All ISS systems continue to function nominally, except those noted previously or below.
Before breakfast & first exercise, CDR Volkov, FE-1 Kononenko and FE-2 Chamitoff completed a full session with the Russian crew health monitoring program's medical assessment MO-9/Biochemical Urinalysis. Afterwards, the FE-1 closed out and stowed the Urolux hardware. [MO-9 is conducted every 30 days (and also before and after EVAs) and is one of five nominal Russian medical tests adopted by NASA for U.S. crewmembers for IMG PHS (Integrated Medical Group/Periodic Health Status) evaluation as part of the "PHS/Without Blood Labs" exam. The analysis uses the sophisticated in-vitro diagnostic apparatus Urolux developed originally for the Mir program. Afterwards, the data are entered in the MEC (Medical Equipment Computer)'s special IFEP software (In-Flight Examination Program).]
The CDR serviced the Russian BMP (Harmful Impurities Removal System), starting the "bake-out"-to-vacuum cycle on absorbent bed #2 of the regenerable dual-channel filtration system. The regen process will be terminated tonight at ~4:25pm EDT. Filter bed #1 was regenerated yesterday. [Regeneration of each of the two cartridges takes about 12 hours and is conducted only during crew awake periods. The BMP's regeneration cycle, normally done every 20 days, is currently performed four times more frequently to remove any lingering Freon-218 from the cabin atmosphere (last time done: 7/16&17).]
Continuing the current round of preventive maintenance on the Russian Segment (RS) ventilation system, Oleg Kononenko cleaned the ventilation screens on interior panels of the Funktsionalnyi-Grusovoi Blok (FGB).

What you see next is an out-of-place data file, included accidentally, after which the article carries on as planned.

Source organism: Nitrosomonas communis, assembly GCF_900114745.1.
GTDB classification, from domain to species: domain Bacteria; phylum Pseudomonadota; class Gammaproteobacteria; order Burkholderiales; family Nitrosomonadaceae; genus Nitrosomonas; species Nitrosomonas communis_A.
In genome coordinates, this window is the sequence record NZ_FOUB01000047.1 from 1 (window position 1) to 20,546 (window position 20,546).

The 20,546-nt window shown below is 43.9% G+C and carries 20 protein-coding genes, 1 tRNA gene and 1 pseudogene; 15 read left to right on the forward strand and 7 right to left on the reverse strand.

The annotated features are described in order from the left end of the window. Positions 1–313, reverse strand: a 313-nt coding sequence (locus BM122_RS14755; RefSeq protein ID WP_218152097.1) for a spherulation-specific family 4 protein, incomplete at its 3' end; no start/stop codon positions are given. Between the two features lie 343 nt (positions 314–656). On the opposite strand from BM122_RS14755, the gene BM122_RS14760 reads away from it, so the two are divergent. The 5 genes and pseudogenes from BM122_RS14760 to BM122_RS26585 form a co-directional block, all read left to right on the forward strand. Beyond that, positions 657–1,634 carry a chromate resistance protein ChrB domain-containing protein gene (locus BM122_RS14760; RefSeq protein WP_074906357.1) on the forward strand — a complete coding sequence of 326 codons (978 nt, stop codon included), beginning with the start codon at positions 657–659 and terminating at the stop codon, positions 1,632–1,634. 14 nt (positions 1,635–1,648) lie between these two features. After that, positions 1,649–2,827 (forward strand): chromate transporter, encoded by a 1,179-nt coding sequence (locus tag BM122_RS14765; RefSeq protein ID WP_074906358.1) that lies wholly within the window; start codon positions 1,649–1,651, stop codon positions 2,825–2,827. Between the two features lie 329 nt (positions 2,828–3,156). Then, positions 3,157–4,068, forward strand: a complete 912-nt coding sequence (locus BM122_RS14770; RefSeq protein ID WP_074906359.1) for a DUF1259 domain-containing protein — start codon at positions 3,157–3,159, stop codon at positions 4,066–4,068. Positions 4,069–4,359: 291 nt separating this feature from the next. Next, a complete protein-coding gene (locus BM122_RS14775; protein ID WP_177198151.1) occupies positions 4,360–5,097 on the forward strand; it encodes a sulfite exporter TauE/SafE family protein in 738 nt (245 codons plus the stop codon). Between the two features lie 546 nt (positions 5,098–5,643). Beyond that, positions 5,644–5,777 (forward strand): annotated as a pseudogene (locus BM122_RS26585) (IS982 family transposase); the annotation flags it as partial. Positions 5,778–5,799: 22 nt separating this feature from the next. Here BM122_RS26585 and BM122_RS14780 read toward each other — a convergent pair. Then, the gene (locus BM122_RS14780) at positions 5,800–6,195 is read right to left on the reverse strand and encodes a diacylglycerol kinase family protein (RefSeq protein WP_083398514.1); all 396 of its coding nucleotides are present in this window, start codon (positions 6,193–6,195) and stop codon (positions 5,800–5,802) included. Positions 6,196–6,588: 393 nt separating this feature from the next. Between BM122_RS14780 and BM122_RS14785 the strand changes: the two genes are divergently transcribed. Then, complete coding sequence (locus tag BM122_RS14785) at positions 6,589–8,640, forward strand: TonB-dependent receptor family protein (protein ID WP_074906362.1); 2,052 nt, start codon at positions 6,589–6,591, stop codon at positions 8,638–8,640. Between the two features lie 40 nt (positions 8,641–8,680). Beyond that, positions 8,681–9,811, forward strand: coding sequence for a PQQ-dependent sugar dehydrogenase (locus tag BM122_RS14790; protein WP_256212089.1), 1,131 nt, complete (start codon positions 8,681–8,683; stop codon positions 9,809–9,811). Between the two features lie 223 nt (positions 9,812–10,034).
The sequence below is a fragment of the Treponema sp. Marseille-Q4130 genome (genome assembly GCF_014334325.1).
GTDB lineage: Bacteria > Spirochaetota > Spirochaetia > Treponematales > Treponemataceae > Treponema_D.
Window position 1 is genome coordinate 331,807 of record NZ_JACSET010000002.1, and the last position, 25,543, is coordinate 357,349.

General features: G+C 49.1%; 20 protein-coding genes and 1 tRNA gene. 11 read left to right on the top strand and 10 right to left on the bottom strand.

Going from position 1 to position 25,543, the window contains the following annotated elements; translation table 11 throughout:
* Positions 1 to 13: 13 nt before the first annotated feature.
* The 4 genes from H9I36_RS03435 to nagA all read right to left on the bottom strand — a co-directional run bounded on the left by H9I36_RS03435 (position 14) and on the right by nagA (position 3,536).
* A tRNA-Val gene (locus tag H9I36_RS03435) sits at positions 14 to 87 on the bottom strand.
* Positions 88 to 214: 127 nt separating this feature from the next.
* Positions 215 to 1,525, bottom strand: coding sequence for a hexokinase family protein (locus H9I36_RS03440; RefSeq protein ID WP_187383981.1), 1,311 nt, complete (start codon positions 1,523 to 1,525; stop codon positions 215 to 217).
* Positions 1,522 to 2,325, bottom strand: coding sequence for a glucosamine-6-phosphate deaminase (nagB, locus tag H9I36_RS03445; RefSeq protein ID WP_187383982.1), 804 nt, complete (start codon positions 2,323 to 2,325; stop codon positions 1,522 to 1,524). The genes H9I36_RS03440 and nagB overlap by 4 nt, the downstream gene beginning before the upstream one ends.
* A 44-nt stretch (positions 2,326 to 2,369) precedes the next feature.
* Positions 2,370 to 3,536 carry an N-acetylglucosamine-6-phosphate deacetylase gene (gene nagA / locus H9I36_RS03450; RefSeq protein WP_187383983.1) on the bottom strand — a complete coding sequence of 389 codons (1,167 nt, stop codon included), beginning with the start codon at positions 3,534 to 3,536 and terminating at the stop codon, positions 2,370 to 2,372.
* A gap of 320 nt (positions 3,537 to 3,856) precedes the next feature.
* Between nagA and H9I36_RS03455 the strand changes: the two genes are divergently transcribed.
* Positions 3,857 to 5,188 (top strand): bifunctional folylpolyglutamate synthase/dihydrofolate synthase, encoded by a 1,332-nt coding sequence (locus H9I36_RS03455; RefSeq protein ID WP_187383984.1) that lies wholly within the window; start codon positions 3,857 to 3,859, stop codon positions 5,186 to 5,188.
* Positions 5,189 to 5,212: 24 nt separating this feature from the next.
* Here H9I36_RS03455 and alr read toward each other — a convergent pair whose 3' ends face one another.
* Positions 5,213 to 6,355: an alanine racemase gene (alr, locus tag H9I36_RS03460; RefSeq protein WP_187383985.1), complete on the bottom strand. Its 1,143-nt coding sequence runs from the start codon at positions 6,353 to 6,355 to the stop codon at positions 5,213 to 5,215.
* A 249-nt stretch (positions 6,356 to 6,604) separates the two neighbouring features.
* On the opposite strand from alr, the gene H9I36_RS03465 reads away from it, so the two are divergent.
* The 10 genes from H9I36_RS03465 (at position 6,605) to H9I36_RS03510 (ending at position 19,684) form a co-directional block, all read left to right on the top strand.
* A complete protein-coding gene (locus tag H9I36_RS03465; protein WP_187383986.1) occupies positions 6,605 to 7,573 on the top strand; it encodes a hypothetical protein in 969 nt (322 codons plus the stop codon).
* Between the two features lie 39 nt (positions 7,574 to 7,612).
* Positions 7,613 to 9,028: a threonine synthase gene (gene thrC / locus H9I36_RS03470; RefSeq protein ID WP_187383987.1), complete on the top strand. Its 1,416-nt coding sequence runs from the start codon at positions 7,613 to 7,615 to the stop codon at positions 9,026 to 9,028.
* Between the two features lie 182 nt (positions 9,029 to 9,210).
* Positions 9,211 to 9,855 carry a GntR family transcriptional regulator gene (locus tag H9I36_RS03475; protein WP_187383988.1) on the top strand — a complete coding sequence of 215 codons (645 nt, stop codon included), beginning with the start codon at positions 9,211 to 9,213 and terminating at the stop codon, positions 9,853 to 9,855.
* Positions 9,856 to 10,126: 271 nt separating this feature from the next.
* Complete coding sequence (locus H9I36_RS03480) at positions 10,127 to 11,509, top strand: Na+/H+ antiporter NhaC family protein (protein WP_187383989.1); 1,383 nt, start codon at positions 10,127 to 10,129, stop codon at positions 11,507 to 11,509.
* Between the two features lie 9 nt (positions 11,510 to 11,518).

Later, Sergey Volkov replaced the four dust collector filters (PF1-4) in the Service Module (SM).
Prior to attitude control authority handover to RS thrusters for maneuvering to ATV reboost attitude, Gregory closed the protective Lab window shutter, keeping it closed until two orbits after returning to U.S. Momentum Management. [For the ATV reboost at 12:18pm EDT, attitude control was handed over to RS at 10:35am, to be returned to US Momentum Management at 1:20pm.]
For the recently arrived FE-2, the CDR and Gregory performed the mandatory CHeCS (Crew Health Care Systems) emergency/contingency medical OBT (on-board training) drill, a one-hour U.S. exercise designed to refresh crewmembers' acuity in applying HMS (Health Maintenance System) equipment like ACLS (Advanced Cardio Life Support) in an emergency. [The drill gives crewmembers the opportunity to work as a team in resolving a simulated medical emergency onboard ISS and to refresh their memory of on-orbit stowage and deployment locations, equipment use, and procedures. Setting up (but not actually operating/manipulating) onboard equipment such as the RSP (Respiratory Support Pack), ALSP (Advanced Life Support Pack), intubation kit, HMS defibrillator, all stowed in the Lab CHeCS rack, and the CMRS (Crew Medical Restraint System), Gregory and Sergey stepped through the ACLS algorithm manual to resolve a simulated medical emergency onboard ISS. Objectives of the exercise include practicing communication and coordination necessary to perform medical emergency procedures, locating appropriate emergency medical components, and determining each crewmember's individual method of delivering CPR (cardio-pulmonary resuscitation) in zero-G.]